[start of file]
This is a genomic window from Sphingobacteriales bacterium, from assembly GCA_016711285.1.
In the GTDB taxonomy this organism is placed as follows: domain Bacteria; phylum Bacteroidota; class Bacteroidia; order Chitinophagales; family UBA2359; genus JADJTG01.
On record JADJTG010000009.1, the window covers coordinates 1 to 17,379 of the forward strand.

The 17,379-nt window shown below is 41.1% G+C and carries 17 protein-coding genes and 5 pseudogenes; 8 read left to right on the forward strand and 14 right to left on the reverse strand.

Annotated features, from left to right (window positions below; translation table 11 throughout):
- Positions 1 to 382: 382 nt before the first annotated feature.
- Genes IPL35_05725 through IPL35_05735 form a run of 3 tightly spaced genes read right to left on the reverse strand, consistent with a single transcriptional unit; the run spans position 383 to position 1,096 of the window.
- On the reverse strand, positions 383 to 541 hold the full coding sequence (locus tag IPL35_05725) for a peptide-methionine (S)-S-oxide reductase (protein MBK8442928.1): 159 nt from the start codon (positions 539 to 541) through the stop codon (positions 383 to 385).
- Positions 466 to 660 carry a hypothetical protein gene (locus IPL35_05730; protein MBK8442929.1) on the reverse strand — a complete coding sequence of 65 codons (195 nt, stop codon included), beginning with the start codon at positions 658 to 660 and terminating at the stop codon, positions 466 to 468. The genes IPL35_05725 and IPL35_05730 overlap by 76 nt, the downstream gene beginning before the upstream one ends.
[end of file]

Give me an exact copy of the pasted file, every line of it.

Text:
This is a genomic window from Sphingobacteriales bacterium, from assembly GCA_016711285.1.
In the GTDB taxonomy this organism is placed as follows: domain Bacteria; phylum Bacteroidota; class Bacteroidia; order Chitinophagales; family UBA2359; genus JADJTG01.
On record JADJTG010000009.1, the window covers coordinates 1 to 17,379 of the forward strand.

The 17,379-nt window shown below is 41.1% G+C and carries 17 protein-coding genes and 5 pseudogenes; 8 read left to right on the forward strand and 14 right to left on the reverse strand.

Annotated features, from left to right (window positions below; translation table 11 throughout):
- Positions 1 to 382: 382 nt before the first annotated feature.
- Genes IPL35_05725 through IPL35_05735 form a run of 3 tightly spaced genes read right to left on the reverse strand, consistent with a single transcriptional unit; the run spans position 383 to position 1,096 of the window.
- On the reverse strand, positions 383 to 541 hold the full coding sequence (locus tag IPL35_05725) for a peptide-methionine (S)-S-oxide reductase (protein MBK8442928.1): 159 nt from the start codon (positions 539 to 541) through the stop codon (positions 383 to 385).
- Positions 466 to 660 carry a hypothetical protein gene (locus IPL35_05730; protein MBK8442929.1) on the reverse strand — a complete coding sequence of 65 codons (195 nt, stop codon included), beginning with the start codon at positions 658 to 660 and terminating at the stop codon, positions 466 to 468. The genes IPL35_05725 and IPL35_05730 overlap by 76 nt, the downstream gene beginning before the upstream one ends.